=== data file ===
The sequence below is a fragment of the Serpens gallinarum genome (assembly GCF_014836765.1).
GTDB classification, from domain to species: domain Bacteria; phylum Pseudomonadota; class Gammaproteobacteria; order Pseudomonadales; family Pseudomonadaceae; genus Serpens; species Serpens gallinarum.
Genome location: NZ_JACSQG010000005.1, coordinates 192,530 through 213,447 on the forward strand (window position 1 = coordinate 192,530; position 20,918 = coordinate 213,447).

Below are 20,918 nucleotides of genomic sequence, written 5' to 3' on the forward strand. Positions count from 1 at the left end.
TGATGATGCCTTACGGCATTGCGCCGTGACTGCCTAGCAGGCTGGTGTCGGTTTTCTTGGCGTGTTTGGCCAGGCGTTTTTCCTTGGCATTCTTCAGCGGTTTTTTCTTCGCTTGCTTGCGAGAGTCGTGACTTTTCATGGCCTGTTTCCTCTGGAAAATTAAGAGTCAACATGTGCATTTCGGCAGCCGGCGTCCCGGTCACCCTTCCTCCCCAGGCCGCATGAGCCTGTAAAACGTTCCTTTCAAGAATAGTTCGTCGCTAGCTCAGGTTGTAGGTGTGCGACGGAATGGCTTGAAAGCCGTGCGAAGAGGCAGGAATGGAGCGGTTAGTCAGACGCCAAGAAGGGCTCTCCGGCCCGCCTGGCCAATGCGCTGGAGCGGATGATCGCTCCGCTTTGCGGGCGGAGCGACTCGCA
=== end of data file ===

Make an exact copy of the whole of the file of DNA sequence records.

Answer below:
The sequence below is a fragment of the Serpens gallinarum genome (assembly GCF_014836765.1).
GTDB classification, from domain to species: domain Bacteria; phylum Pseudomonadota; class Gammaproteobacteria; order Pseudomonadales; family Pseudomonadaceae; genus Serpens; species Serpens gallinarum.
Genome location: NZ_JACSQG010000005.1, coordinates 192,530 through 213,447 on the forward strand (window position 1 = coordinate 192,530; position 20,918 = coordinate 213,447).

Below are 20,918 nucleotides of genomic sequence, written 5' to 3' on the forward strand. Positions count from 1 at the left end.
TGATGATGCCTTACGGCATTGCGCCGTGACTGCCTAGCAGGCTGGTGTCGGTTTTCTTGGCGTGTTTGGCCAGGCGTTTTTCCTTGGCATTCTTCAGCGGTTTTTTCTTCGCTTGCTTGCGAGAGTCGTGACTTTTCATGGCCTGTTTCCTCTGGAAAATTAAGAGTCAACATGTGCATTTCGGCAGCCGGCGTCCCGGTCACCCTTCCTCCCCAGGCCGCATGAGCCTGTAAAACGTTCCTTTCAAGAATAGTTCGTCGCTAGCTCAGGTTGTAGGTGTGCGACGGAATGGCTTGAAAGCCGTGCGAAGAGGCAGGAATGGAGCGGTTAGTCAGACGCCAAGAAGGGCTCTCCGGCCCGCCTGGCCAATGCGCTGGAGCGGATGATCGCTCCGCTTTGCGGGCGGAGCGACTCGCA